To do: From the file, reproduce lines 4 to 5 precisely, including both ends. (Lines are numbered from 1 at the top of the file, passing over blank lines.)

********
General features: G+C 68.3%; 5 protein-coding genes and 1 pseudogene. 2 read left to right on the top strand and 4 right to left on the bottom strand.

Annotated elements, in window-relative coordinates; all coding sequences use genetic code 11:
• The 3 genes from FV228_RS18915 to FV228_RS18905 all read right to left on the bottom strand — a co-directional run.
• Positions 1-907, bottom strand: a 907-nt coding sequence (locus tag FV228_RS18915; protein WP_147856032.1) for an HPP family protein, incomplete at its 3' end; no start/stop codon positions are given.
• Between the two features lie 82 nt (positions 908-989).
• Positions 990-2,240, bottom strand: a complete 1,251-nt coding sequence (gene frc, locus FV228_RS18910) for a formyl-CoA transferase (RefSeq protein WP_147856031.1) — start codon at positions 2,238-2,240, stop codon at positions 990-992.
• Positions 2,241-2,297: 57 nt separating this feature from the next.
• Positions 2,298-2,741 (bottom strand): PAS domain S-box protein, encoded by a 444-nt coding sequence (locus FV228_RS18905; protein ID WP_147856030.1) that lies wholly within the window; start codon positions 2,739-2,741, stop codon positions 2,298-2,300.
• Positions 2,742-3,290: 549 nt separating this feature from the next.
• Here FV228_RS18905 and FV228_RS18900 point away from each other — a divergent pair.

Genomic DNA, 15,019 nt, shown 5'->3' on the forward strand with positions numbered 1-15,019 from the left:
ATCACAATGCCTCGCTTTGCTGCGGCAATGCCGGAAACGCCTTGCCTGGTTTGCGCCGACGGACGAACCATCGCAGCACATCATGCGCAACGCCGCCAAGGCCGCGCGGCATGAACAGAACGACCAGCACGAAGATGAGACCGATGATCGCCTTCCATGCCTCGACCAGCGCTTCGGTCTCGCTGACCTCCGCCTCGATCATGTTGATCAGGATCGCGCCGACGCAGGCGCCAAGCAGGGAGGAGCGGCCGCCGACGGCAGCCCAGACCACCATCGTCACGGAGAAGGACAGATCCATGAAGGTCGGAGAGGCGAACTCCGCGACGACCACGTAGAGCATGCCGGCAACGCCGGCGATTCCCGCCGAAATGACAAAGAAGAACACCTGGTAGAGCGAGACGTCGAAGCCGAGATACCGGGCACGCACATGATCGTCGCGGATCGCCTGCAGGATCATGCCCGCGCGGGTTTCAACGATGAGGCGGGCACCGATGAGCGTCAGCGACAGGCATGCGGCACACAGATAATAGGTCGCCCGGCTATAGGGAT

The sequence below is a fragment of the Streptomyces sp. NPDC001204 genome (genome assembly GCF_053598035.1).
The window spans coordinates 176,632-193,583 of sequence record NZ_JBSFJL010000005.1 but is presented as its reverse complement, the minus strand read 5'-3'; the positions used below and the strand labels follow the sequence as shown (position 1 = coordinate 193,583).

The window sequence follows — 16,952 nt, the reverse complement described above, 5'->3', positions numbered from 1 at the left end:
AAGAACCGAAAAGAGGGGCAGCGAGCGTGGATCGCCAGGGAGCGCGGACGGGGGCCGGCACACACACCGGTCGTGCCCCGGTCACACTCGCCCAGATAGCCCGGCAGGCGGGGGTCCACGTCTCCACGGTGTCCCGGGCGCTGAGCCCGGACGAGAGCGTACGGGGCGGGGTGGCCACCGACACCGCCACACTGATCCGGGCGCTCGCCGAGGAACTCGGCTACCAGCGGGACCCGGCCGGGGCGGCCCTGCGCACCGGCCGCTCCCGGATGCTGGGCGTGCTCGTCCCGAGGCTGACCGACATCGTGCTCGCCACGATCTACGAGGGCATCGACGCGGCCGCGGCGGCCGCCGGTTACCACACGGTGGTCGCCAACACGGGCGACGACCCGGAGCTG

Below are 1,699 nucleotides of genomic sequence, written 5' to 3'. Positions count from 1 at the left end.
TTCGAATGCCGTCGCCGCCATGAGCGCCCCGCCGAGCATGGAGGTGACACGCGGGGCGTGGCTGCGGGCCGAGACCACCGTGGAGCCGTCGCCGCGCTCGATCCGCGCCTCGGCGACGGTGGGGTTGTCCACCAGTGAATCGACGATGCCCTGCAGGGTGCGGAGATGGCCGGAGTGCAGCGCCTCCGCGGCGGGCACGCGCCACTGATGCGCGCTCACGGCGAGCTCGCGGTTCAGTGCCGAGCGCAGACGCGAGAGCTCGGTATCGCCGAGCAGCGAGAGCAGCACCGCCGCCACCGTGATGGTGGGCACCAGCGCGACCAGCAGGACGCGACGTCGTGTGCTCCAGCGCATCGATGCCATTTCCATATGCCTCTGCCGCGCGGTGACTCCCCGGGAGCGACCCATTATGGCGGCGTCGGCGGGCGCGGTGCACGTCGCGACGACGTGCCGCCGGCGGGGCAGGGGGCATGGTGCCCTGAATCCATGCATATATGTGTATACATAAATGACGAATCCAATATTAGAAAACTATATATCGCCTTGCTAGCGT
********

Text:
• Positions 1-907, bottom strand: a 907-nt coding sequence (locus tag FV228_RS18915; protein WP_147856032.1) for an HPP family protein, incomplete at its 3' end; no start/stop codon positions are given.
• Between the two features lie 82 nt (positions 908-989).